A map of the new levels in DKCR3D.
These levels are just as masterfully designed as the ones that Retro Studios manufactured. You'd be hard-pressed to ask someone who had never played both the Wii levels and the 3DS levels whether or not a different developer worked on them. They're that consistently spectacular.

The new levels are just as wonderful
as the ones Retro Studios crafted.
As for the original levels included with the game, these are as cleverly designed as those who have played the Wii version remember. The magnificence of the design shines through as each level introduces a new gameplay concept or remixes an old one to make something familiar seem fresh and new. There's levels where you alternate between riding a mine cart and clinging to vegetation; levels where you are pursued by an infestation of spiders; and a level where you must dodge the spiked tentacles of a giant octopus.

This octopus is enraged at Red Lobster commercials.
Each level houses numerous collectibles to optionally acquire. There are bananas (100 of which grants DK and Diddy an extra life); Banana Coins, which are to be spent at Cranky Kong's shop; red balloons that automatically give you an extra life; KONG letters that open up the way to the aforementioned K levels; and Puzzle Pieces, which are hidden away very well in each level. There's generally 5, 7, or 9 pieces in each level to discover. Collecting all in a given level unlocks concept art in the Extras menu.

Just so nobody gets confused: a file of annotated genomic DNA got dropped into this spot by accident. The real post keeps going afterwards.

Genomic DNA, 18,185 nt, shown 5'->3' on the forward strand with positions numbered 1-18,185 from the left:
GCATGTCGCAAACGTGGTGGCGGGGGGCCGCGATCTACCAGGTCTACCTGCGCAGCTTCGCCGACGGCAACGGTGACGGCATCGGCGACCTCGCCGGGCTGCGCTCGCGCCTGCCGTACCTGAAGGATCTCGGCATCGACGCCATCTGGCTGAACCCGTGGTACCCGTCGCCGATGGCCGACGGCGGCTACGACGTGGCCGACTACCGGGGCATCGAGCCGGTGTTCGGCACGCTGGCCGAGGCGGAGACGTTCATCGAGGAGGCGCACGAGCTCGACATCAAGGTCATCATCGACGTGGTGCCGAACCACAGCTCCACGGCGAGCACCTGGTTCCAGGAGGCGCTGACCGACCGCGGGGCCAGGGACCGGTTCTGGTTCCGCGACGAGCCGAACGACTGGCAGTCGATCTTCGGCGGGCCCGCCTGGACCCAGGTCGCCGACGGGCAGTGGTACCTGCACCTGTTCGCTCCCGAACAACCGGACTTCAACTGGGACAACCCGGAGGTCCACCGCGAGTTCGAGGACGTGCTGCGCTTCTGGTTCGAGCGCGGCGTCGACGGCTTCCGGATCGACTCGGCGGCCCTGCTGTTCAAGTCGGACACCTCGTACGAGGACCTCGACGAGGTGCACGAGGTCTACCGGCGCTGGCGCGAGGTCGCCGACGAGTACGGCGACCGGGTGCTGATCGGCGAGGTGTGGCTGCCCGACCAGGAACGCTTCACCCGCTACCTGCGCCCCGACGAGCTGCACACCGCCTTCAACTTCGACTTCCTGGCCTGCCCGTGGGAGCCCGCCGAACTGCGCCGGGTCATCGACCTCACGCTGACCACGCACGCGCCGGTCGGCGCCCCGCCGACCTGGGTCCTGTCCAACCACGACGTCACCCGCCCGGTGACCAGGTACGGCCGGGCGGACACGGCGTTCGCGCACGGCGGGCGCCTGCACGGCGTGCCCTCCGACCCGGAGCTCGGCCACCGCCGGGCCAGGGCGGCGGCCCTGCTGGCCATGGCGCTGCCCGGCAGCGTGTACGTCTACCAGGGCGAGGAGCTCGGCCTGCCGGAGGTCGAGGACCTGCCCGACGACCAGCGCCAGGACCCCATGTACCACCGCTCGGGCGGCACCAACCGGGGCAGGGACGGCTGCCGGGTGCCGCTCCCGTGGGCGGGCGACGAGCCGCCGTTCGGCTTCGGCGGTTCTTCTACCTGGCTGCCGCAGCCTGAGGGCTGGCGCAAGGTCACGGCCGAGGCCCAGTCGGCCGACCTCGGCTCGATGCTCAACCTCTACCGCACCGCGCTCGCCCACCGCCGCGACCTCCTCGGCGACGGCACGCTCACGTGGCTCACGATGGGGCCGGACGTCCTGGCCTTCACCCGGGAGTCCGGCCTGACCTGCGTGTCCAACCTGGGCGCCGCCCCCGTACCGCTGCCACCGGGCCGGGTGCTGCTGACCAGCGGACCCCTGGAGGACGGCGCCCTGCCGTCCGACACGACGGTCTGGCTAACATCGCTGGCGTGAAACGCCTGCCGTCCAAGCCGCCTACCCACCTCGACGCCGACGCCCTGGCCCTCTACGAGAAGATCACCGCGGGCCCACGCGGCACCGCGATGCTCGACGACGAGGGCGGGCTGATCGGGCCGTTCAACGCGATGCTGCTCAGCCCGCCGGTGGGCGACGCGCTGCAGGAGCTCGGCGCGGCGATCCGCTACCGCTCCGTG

Animal pal Rambi returns into the fray.
What the Nintendo 3DS brings to Donkey Kong Country 3D Returns is something quite special. The stereoscopic 3D of the system makes the world of the game pop out to the player remarkably. Things such as rolling into an enemy sends them flying toward the player. The multi-tiered levels where DK and Diddy are moving from the foreground to the background and vice versa looks exceptional in 3D. This is one of the better showings of the Nintendo 3DS' stereoscopic 3D technology to date.

This creature's going to drive Donkey and Diddy batty! 
Perhaps the only issues with the presentation are when DK and Diddy are shot into the background. These segments were obviously meant for a regular television screen as the two Kongs shrink down to a very small size. When you factor that in along with how small the 3DS screen is in general, it can be difficult to see what you're doing sometimes. In addition to that, the frame-rate of Donkey Kong Country Returns 3D is halved compared to its Wii predecessor. Not only that, but the frame-rate dips by a few frames noticeably during gameplay. That said, these issues don't ruin this truly excellent title.

It's hard to gauge which version of Donkey Kong Country Returns is the definitive one. In defense of the Wii version, that allows two players to much more easily go through the adventure mode together without requiring two systems and two copies of the game, as well as a faster frame-rate. That notwithstanding, the 3DS version adds waggle-free controls, New Mode, and eight fantastically crafted levels. I would go so far to say that both versions are worth owning for different reasons. If you're a 3DS owner who has yet to play Donkey Kong's latest platforming adventure, swing over to your local retailer and purchase Donkey Kong Country Returns 3D. It is one of the best 2D platformers ever created, and the Nintendo 3DS version is tremendous. Get it and then it'll be on like Donkey Kong.

[SPC Says: 9.5/10]